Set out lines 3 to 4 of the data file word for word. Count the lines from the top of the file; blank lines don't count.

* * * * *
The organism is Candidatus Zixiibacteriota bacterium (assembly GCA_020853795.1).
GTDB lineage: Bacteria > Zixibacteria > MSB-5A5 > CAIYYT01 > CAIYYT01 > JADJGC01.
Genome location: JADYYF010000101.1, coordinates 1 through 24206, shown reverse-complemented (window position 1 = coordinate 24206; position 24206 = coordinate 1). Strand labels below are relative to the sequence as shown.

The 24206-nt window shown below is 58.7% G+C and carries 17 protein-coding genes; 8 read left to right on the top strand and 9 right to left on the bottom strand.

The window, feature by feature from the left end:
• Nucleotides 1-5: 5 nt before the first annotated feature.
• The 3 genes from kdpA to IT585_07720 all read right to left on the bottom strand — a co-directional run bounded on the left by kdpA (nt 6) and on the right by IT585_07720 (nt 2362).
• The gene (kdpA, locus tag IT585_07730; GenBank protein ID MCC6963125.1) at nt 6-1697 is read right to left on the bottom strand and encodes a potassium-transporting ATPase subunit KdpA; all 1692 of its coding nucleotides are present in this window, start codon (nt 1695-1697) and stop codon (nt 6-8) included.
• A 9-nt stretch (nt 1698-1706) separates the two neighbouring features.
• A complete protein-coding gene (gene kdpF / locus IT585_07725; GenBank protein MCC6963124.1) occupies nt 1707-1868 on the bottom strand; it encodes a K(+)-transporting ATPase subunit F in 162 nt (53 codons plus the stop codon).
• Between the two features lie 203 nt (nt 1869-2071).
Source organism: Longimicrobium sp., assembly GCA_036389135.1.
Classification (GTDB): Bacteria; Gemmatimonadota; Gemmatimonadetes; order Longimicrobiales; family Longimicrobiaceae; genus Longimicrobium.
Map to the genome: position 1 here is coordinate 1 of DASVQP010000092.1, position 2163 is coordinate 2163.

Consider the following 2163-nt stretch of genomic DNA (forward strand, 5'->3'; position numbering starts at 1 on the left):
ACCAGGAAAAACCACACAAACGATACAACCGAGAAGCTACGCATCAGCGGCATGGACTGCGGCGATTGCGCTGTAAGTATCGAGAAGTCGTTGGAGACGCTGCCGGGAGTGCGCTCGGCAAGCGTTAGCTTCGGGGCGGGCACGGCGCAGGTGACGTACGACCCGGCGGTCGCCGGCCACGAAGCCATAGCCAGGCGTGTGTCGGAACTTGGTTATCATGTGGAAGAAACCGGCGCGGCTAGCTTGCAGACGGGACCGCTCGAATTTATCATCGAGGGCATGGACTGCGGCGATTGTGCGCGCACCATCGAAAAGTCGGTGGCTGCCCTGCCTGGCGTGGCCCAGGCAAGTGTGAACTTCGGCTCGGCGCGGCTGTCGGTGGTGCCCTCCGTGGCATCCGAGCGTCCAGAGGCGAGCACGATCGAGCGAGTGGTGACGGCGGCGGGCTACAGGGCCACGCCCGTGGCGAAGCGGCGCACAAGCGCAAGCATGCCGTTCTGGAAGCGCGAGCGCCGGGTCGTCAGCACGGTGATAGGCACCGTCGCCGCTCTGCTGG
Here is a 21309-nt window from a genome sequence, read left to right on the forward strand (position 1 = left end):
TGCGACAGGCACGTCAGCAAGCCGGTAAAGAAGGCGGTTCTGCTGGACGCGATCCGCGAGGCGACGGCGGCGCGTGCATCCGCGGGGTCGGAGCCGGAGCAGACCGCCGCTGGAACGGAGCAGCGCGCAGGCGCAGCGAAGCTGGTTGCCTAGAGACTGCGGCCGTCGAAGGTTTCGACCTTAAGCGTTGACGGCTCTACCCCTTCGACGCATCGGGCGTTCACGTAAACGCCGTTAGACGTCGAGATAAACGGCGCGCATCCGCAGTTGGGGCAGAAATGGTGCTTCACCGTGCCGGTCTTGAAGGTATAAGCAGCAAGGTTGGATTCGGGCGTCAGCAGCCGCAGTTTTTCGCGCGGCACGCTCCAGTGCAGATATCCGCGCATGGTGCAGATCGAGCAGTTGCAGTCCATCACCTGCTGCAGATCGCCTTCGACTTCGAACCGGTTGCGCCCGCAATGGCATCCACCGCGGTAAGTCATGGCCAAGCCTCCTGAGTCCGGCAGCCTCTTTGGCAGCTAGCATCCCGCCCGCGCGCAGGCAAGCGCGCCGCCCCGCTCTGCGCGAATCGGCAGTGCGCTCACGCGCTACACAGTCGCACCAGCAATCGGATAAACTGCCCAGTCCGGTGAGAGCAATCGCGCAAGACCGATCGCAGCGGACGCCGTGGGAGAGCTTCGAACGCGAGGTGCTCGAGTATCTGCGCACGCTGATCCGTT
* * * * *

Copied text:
Genome location: JADYYF010000101.1, coordinates 1 through 24206, shown reverse-complemented (window position 1 = coordinate 24206; position 24206 = coordinate 1). Strand labels below are relative to the sequence as shown.

The 24206-nt window shown below is 58.7% G+C and carries 17 protein-coding genes; 8 read left to right on the top strand and 9 right to left on the bottom strand.